That’s how one 10th grade student at McCutcheon High School summed up the collaborative learning experience orchestrated by English teacher Jennie Ruiz and science teacher Chris Pfledderer.
Ms. Ruiz’ students had read The Immortal Life of Henrietta Lacks, the non-fiction account by Rebecca Skloot of the journey of the cancer cells taken by researchers at Johns Hopkins in 1951 from a living patient, Henrietta Lacks. These cells produced a medical breakthrough: For the first time, human cells grew successfully under laboratory conditions. The cells continued to grow in the lab, and samples were shared throughout the world, enabling scientists to conduct experiments they’d not been able to before. The cells still grow today, though Mr. Pfledderer explained that they’re no longer pure because of all the work that has been done with them. In fact, he said, other cells are more often used today—bacteria and insect cells—to conduct research, but the HeLa cells, as they are called (for Henrietta Lacks), were the first.
The lab took two days to complete. On the first day, Mr. Pfledderer demonstrated the procedure for staining the HeLa cells so that they could be viewed under the microscope. He supervised as students dropped a suspension of cells onto a slide from a height of several feet, hoping that the force of the fall would break open the cell membrane and nucleus so the chromosomes would be available to stain. Then the students waited for the slides to dry.
This may have been the hardest part of the experiment. Waiting, blowing gently on the slide, and resisting the urge to hurry the process taxed their patience. “We need a hairdryer!” I heard one boy say. (Never mind that the force of air would have spoiled the slide; the printed directions clearly stated that heat should not be used to hurry the process.)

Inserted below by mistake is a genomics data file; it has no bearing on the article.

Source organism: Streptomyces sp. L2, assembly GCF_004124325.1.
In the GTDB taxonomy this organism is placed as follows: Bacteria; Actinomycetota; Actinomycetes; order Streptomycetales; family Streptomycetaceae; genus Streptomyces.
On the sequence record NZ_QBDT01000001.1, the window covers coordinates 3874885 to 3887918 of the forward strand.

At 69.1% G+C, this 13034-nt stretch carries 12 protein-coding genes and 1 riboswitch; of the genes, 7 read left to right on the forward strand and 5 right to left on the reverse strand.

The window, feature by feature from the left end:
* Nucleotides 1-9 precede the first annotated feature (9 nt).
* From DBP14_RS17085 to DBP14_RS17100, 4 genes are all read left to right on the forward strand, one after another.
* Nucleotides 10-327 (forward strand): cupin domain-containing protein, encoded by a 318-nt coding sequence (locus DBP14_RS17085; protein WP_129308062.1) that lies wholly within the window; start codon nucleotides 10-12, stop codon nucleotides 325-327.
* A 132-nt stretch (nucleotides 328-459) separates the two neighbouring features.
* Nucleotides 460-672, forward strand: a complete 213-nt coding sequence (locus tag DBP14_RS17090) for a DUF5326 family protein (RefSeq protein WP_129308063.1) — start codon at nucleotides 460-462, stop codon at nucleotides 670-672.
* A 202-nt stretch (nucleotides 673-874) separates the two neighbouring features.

When the slides were finally dry, Mr. Pfledderer explained, the students would dip the slides three times into Stain #1, wipe the bottom of the slide, and then dip it three times into Stain #2. Finally, the slide would be immersed in distilled water. Students would leave the slides on a counter in Mrs. Ruiz’ classroom to dry overnight.
The next day, Mr. Pfledderer rolled a cart of microscopes into her classroom. He reviewed the process of focusing the three lenses and reminded the students to move the slide—slowly—on the stage. “A tiny movement by you will be a giant move through the lens,” he explained.
Pairs of students grabbed microscopes and searched for outlets around the room. The English room rapidly became an informal lab as students placed their slides and searched for chromosomes.
“You won’t all get one,” Mr. Pfledderer had cautioned them the day before. “We hope some of you will.”
Hands waved, voices called out for the science teacher to look at the purple blobs the students discovered on their slides.
“Just a blob,” he told another.
“Yep! That’s a chromosome!” he congratulated one duo. With that, other students flocked to see the chromosome on their slide. iPhones emerged from back pockets and purses as students took pictures by pressing the aperture of the phone to the eyepiece of the microscope.